Reading horizons: Episode 23
Reading Horizons: October 2019
What I’m reading now
Abir Mukherjee is about to publish the fourth book in his crime series set in 1920s Calcutta. Death In the East comes out on November 14 in the UK. I have a copy to review. But before plunging in this far into the series I thought I should get familiar with the main character and the setting by reading the first in the series: A Rising Man.
This novel introduces us to Captain Sam Wyndham, formerly a Scotland Yard detective, who arrives in India hoping to make a new start after his experiences in the trenches of World War 1. He has barely got his feet under the table in his new role with the Indian police when he’s called in to solve the murder of a senior British official.
So far this is proving an enjoyable read. I love the detail about Calcutta and the tense relationships between the British governing class and the Indian population. I can see why this book won the Crime Writers’ Association Endeavour Dagger for best historical crime novel in 2017 and was the Sunday Times crime novel of the month in May 2017.
By contrast I’m listening to Michelle Obama’s memoir Becoming. I have the print version of this and have dipped into sections of it over the past few months. Hearing her narrate the book gives it extra impact I think.
It’s a mystery why I haven’t read more of Penelope Lively’s work. I loved Moon Tiger which won the Booker Prize in 1987 but I’ve never gone on to read anything else by her, despite having three of her books on my shelves.
Reading How It All Began was a chance to put that right. And what a wonderful experience this turned out to be. It’s a cleverly plotted tale of seven people whose lives are derailed because one elderly person is mugged on a warm April day.
Via Twitter and comments on my review I’ve now added to the list of other Penelope Lively books I definitely want to read. The Photograph seems to be the one most highly recommended.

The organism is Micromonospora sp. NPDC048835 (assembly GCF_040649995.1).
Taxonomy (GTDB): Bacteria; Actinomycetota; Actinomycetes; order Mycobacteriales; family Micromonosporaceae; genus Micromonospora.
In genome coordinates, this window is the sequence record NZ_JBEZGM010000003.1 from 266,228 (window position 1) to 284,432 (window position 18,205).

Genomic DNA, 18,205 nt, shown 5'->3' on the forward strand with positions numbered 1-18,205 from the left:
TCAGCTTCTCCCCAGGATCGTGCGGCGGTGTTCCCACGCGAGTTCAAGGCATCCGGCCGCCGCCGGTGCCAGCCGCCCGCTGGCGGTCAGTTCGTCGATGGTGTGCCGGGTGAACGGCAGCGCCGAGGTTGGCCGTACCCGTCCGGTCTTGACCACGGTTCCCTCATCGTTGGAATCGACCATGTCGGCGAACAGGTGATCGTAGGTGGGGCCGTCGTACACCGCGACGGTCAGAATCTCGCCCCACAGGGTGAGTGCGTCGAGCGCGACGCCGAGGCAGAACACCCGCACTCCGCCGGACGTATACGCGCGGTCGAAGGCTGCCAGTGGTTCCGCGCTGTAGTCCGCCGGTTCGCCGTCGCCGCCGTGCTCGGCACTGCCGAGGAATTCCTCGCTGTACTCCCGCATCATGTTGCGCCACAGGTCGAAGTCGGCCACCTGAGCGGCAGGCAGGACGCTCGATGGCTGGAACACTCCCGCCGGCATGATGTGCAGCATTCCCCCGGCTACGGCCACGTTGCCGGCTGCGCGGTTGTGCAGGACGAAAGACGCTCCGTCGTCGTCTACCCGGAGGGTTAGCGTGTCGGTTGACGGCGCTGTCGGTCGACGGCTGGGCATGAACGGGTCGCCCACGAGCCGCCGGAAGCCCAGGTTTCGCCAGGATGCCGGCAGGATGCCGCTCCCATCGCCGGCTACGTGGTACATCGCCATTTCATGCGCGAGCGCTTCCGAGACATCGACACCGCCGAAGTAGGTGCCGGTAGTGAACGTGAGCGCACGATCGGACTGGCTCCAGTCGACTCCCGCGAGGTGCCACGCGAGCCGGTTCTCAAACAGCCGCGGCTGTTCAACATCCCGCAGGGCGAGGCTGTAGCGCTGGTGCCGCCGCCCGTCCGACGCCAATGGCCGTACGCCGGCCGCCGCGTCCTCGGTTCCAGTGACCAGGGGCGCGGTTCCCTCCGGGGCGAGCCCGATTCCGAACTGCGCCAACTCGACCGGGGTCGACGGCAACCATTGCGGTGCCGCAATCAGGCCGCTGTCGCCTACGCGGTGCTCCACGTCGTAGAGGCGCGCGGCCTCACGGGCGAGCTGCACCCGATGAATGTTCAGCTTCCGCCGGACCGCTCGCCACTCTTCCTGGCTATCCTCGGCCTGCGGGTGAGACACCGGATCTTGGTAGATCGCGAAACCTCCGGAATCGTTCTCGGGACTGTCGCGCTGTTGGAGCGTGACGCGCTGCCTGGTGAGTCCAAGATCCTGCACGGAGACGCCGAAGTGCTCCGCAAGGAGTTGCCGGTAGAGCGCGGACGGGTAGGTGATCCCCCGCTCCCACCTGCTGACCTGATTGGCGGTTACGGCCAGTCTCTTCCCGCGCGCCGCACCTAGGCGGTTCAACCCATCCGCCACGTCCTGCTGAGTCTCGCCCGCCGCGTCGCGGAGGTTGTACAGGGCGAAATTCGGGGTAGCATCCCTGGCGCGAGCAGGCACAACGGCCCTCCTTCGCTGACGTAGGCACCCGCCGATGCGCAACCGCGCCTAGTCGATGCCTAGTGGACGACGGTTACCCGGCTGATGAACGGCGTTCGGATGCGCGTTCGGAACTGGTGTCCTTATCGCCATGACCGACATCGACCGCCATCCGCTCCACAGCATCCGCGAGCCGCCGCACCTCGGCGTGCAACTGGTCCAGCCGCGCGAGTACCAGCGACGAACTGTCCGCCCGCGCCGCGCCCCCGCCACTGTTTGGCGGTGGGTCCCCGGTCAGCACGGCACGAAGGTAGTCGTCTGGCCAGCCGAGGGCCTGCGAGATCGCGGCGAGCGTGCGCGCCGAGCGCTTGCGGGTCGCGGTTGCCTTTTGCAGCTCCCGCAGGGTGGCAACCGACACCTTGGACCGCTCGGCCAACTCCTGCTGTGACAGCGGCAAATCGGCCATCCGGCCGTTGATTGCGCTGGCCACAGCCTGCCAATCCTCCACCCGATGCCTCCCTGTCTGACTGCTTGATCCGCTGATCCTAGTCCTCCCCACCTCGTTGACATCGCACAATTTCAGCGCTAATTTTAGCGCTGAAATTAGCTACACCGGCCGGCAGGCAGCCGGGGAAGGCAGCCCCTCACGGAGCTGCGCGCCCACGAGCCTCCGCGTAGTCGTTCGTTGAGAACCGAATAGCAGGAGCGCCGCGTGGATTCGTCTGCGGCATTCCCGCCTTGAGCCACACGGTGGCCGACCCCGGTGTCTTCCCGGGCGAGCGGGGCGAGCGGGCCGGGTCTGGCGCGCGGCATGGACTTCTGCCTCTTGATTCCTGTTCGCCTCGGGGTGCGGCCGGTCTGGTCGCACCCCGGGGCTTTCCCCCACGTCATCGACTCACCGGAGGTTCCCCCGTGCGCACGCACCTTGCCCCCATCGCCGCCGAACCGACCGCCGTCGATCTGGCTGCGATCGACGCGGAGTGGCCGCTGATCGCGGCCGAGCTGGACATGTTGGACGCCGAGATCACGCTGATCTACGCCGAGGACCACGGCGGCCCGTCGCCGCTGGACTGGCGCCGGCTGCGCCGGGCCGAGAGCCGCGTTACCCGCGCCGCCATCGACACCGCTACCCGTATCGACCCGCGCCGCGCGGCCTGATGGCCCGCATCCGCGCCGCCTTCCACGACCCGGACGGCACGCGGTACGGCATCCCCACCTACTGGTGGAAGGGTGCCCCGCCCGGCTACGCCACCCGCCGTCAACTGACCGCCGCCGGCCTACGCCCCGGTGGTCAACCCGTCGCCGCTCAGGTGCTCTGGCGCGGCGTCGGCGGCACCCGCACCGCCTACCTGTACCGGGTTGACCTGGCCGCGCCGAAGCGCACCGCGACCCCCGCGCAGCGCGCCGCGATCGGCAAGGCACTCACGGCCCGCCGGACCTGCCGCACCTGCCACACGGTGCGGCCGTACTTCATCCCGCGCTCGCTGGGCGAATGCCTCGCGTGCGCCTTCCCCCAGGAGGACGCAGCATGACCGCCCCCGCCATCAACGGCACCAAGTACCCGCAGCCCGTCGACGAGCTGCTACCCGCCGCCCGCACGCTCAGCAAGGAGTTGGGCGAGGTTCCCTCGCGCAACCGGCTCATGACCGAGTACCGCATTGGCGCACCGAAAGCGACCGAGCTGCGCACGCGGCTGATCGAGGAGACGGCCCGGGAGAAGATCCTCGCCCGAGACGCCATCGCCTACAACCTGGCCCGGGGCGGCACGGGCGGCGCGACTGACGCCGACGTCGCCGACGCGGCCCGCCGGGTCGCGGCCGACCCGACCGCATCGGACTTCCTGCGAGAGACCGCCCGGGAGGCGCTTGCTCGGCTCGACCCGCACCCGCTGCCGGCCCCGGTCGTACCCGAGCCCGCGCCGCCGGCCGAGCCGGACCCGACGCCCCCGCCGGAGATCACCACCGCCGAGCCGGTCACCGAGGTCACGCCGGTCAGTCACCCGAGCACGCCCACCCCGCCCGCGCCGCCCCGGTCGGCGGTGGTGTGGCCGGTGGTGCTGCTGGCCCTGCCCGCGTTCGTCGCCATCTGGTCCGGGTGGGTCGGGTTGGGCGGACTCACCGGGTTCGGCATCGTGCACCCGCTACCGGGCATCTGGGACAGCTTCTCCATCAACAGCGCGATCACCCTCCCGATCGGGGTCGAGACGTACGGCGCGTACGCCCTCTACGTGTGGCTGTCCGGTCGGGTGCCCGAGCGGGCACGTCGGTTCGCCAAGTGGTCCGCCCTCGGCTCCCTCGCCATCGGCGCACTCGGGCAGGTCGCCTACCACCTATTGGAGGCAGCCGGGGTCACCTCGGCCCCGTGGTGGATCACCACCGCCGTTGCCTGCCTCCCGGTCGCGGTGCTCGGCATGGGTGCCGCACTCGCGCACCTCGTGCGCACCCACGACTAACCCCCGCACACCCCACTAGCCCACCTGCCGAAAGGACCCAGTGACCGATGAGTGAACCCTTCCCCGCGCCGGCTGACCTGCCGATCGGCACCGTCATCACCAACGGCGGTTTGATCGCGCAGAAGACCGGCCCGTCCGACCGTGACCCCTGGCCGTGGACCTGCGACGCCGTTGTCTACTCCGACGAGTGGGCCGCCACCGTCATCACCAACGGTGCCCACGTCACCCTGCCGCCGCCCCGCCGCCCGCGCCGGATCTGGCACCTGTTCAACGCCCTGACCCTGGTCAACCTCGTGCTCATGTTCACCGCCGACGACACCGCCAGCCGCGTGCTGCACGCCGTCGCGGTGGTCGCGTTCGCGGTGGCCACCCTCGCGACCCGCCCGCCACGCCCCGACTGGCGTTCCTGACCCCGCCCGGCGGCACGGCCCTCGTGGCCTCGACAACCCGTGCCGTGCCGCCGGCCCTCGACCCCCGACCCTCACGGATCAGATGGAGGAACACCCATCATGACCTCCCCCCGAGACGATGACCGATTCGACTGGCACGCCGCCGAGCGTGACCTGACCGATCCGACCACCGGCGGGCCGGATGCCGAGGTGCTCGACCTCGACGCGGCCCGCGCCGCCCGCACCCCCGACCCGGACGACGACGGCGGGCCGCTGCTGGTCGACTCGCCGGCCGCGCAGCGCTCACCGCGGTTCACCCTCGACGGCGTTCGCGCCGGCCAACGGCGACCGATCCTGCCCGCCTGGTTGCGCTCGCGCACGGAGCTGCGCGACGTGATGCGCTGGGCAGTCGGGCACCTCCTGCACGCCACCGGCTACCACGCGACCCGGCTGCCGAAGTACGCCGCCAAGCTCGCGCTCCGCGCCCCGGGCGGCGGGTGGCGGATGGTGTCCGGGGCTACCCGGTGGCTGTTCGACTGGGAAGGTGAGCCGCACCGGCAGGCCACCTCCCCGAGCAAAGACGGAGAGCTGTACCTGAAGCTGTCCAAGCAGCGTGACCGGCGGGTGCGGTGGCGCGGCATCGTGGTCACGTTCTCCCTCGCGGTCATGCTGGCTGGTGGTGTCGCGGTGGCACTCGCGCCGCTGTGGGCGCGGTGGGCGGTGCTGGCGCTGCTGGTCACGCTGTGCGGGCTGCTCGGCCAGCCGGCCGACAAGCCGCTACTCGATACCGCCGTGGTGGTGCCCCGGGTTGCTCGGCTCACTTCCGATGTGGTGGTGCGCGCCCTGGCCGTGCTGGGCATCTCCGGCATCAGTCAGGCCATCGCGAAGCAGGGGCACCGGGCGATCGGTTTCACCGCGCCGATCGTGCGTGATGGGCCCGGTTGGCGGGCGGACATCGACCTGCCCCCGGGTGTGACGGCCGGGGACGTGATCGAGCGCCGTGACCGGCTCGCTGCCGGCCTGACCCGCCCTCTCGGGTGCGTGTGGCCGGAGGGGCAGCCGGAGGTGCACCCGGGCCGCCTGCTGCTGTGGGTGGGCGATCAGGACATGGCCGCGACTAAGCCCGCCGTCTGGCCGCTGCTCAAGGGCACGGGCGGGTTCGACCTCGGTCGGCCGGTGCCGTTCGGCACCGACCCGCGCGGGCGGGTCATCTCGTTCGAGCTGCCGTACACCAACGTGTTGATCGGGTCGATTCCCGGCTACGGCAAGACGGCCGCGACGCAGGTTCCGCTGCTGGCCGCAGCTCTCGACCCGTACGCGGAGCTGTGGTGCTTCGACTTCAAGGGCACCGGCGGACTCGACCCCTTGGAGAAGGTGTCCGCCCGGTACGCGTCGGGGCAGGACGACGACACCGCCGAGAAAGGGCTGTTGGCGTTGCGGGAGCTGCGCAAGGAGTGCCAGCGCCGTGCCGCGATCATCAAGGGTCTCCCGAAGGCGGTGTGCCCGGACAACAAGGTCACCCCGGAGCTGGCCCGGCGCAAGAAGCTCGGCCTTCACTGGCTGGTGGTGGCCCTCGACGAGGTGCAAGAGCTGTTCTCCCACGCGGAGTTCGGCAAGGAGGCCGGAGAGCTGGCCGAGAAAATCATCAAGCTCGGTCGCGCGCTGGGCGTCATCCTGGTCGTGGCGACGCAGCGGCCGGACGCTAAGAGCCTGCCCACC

What I’ll read next
Now usually this is a tough question because I don’t like to overly plan my reading (I’m realising that challenges which involve making a list are not my thing). But for once I know what I’m going to read next because there are some books that have deadlines attached to them.
First in the queue is The Dutch House by Ann Patchett which I just collected from the library. There’s a very long queue of library members who all want this book so I know there will be no chance of renewing it and I’ll have to finish it before the return date.
Then there’s the new Abir Mukherjee novel I mentioned earlier, Death In the East which I need to read and review by November 18.
Also coming up soon is Love Is Blind which is the book club choice for November. I’m ambivalent about this one. I used to love William Boyd (Brazzaville Beach was my favourite) but in recent years I’ve been less than enthused by his work. Have any of you read Love Is Blind and can tell me whether its so-so or Boyd at his best?
That should keep me busy for a while.
Those are my plans. Now what’s on YOUR reading horizon for the next few weeks?
This post is for WWW Wednesday hosted by Sam at Taking on a World of Words.
4 thoughts on “Reading horizons: Episode 23”
I am reading The Game of Kings by Dorothy Dunnett. I learned of it from Helen at She Reads Novels. It was rough going at first but with a little help from the internet I am beginning to see why the readers who love it, love it so much.
I’ve had Lively recommended to me multiple times and have never gotten around to her, but I know I will eventually. I’m making my way through The Children of Harvey Milk, a look at LGBT politicians around the world (but mostly in English speaking countries) and the affect of LGBT visibility on legislation. I am definitely going to need a lighter read after this though!
Plans… Not a thing I do much as a rule, except when e.g. one of our reading clubs is coming up! As I’m recovering from 1930, I’m going to keep it loose, but I do have a short ghost story waiting, plus some review books, and possibly something for German Lit month and Margaret Atwood Reading month. Or maybe none of those things…. ;D
Loose plans do have an increasing appeal.I like making lists and plans but actually following through on them seems like work sometimes